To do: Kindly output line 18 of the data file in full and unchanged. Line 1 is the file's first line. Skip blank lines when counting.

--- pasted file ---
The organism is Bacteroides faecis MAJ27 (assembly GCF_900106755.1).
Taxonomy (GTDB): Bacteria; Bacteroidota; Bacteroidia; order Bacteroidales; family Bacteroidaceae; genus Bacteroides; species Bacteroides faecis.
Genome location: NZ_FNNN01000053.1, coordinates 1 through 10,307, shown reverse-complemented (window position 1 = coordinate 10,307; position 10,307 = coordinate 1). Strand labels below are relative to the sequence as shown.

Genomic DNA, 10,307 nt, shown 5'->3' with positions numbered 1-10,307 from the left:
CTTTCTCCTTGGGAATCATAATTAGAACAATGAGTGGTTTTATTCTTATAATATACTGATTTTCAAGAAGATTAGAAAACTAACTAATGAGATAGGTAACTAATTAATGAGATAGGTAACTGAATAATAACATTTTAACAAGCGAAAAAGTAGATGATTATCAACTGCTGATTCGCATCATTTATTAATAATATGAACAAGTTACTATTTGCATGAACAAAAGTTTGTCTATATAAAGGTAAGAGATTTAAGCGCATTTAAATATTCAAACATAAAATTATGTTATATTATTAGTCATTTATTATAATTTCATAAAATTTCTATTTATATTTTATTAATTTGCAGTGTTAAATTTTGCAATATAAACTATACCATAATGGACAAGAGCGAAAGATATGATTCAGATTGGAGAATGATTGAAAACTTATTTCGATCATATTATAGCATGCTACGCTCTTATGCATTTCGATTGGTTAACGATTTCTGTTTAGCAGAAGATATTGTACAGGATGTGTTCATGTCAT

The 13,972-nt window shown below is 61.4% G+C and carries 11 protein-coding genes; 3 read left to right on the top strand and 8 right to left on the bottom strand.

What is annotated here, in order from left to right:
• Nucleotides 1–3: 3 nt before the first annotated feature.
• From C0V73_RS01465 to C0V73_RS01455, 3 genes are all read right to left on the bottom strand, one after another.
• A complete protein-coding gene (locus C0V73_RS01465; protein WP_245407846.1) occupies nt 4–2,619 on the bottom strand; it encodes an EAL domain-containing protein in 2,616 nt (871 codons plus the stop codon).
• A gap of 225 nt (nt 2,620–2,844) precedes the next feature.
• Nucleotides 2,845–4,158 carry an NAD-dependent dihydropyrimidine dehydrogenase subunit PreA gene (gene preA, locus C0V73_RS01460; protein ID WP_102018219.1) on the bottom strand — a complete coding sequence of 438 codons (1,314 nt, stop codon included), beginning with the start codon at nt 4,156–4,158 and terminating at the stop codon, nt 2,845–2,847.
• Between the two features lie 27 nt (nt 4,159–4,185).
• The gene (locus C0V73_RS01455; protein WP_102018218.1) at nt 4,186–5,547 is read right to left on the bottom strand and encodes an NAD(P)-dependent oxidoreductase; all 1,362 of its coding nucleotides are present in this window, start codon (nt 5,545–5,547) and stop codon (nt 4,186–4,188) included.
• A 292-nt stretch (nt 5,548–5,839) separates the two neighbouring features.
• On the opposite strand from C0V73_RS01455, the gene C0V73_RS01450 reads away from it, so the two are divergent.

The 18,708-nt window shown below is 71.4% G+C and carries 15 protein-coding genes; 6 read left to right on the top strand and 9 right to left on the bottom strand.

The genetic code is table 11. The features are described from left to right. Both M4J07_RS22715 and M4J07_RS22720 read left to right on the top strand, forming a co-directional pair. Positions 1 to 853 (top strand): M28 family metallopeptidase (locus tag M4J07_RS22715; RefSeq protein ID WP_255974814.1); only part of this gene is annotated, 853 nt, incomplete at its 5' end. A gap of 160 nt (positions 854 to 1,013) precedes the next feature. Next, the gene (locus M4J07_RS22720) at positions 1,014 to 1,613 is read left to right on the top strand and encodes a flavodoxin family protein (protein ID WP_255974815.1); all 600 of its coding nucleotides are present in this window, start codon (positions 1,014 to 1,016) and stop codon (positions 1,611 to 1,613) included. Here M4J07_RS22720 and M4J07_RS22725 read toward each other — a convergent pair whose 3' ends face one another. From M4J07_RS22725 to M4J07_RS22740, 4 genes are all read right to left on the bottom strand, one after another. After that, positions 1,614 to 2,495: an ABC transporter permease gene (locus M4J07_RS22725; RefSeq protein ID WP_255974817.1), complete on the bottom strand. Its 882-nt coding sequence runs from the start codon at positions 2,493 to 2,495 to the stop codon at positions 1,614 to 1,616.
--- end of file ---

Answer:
The genetic code is table 11. The features are described from left to right. Both M4J07_RS22715 and M4J07_RS22720 read left to right on the top strand, forming a co-directional pair. Positions 1 to 853 (top strand): M28 family metallopeptidase (locus tag M4J07_RS22715; RefSeq protein ID WP_255974814.1); only part of this gene is annotated, 853 nt, incomplete at its 5' end. A gap of 160 nt (positions 854 to 1,013) precedes the next feature. Next, the gene (locus M4J07_RS22720) at positions 1,014 to 1,613 is read left to right on the top strand and encodes a flavodoxin family protein (protein ID WP_255974815.1); all 600 of its coding nucleotides are present in this window, start codon (positions 1,014 to 1,016) and stop codon (positions 1,611 to 1,613) included. Here M4J07_RS22720 and M4J07_RS22725 read toward each other — a convergent pair whose 3' ends face one another. From M4J07_RS22725 to M4J07_RS22740, 4 genes are all read right to left on the bottom strand, one after another. After that, positions 1,614 to 2,495: an ABC transporter permease gene (locus M4J07_RS22725; RefSeq protein ID WP_255974817.1), complete on the bottom strand. Its 882-nt coding sequence runs from the start codon at positions 2,493 to 2,495 to the stop codon at positions 1,614 to 1,616.